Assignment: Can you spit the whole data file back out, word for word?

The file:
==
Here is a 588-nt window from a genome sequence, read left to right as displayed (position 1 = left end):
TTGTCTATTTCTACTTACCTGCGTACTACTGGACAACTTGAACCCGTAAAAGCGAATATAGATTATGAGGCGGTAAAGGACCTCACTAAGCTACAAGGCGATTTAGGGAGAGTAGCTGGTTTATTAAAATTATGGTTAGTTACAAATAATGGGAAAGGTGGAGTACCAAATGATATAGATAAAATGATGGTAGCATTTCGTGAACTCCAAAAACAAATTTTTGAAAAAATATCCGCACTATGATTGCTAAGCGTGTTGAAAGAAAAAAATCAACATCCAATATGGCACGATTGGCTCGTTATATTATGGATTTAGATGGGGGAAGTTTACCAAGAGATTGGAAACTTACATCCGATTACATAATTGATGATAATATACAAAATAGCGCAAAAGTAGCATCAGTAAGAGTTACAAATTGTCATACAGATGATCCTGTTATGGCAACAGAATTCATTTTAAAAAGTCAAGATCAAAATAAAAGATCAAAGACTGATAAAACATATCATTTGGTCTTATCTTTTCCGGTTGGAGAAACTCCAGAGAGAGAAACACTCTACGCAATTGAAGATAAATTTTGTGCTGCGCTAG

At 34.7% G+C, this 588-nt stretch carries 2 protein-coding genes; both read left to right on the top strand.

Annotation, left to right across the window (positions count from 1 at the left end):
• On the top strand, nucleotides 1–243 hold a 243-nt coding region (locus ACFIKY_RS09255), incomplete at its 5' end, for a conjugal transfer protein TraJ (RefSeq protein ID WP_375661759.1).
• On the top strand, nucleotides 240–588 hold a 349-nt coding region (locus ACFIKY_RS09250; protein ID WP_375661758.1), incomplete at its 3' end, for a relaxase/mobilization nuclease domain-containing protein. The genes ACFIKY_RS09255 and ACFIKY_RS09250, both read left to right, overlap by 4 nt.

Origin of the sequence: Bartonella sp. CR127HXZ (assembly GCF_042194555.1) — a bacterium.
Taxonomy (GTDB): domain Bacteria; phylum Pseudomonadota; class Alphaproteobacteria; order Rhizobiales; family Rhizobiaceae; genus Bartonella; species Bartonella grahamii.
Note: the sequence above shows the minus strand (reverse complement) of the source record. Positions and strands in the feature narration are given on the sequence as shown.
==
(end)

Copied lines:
Here is a 588-nt window from a genome sequence, read left to right as displayed (position 1 = left end):
TTGTCTATTTCTACTTACCTGCGTACTACTGGACAACTTGAACCCGTAAAAGCGAATATAGATTATGAGGCGGTAAAGGACCTCACTAAGCTACAAGGCGATTTAGGGAGAGTAGCTGGTTTATTAAAATTATGGTTAGTTACAAATAATGGGAAAGGTGGAGTACCAAATGATATAGATAAAATGATGGTAGCATTTCGTGAACTCCAAAAACAAATTTTTGAAAAAATATCCGCACTATGATTGCTAAGCGTGTTGAAAGAAAAAAATCAACATCCAATATGGCACGATTGGCTCGTTATATTATGGATTTAGATGGGGGAAGTTTACCAAGAGATTGGAAACTTACATCCGATTACATAATTGATGATAATATACAAAATAGCGCAAAAGTAGCATCAGTAAGAGTTACAAATTGTCATACAGATGATCCTGTTATGGCAACAGAATTCATTTTAAAAAGTCAAGATCAAAATAAAAGATCAAAGACTGATAAAACATATCATTTGGTCTTATCTTTTCCGGTTGGAGAAACTCCAGAGAGAGAAACACTCTACGCAATTGAAGATAAATTTTGTGCTGCGCTAG

At 34.7% G+C, this 588-nt stretch carries 2 protein-coding genes; both read left to right on the top strand.

Annotation, left to right across the window (positions count from 1 at the left end):
• On the top strand, nucleotides 1–243 hold a 243-nt coding region (locus ACFIKY_RS09255), incomplete at its 5' end, for a conjugal transfer protein TraJ (RefSeq protein ID WP_375661759.1).
• On the top strand, nucleotides 240–588 hold a 349-nt coding region (locus ACFIKY_RS09250; protein ID WP_375661758.1), incomplete at its 3' end, for a relaxase/mobilization nuclease domain-containing protein. The genes ACFIKY_RS09255 and ACFIKY_RS09250, both read left to right, overlap by 4 nt.

Origin of the sequence: Bartonella sp. CR127HXZ (assembly GCF_042194555.1) — a bacterium.
Taxonomy (GTDB): domain Bacteria; phylum Pseudomonadota; class Alphaproteobacteria; order Rhizobiales; family Rhizobiaceae; genus Bartonella; species Bartonella grahamii.
Note: the sequence above shows the minus strand (reverse complement) of the source record. Positions and strands in the feature narration are given on the sequence as shown.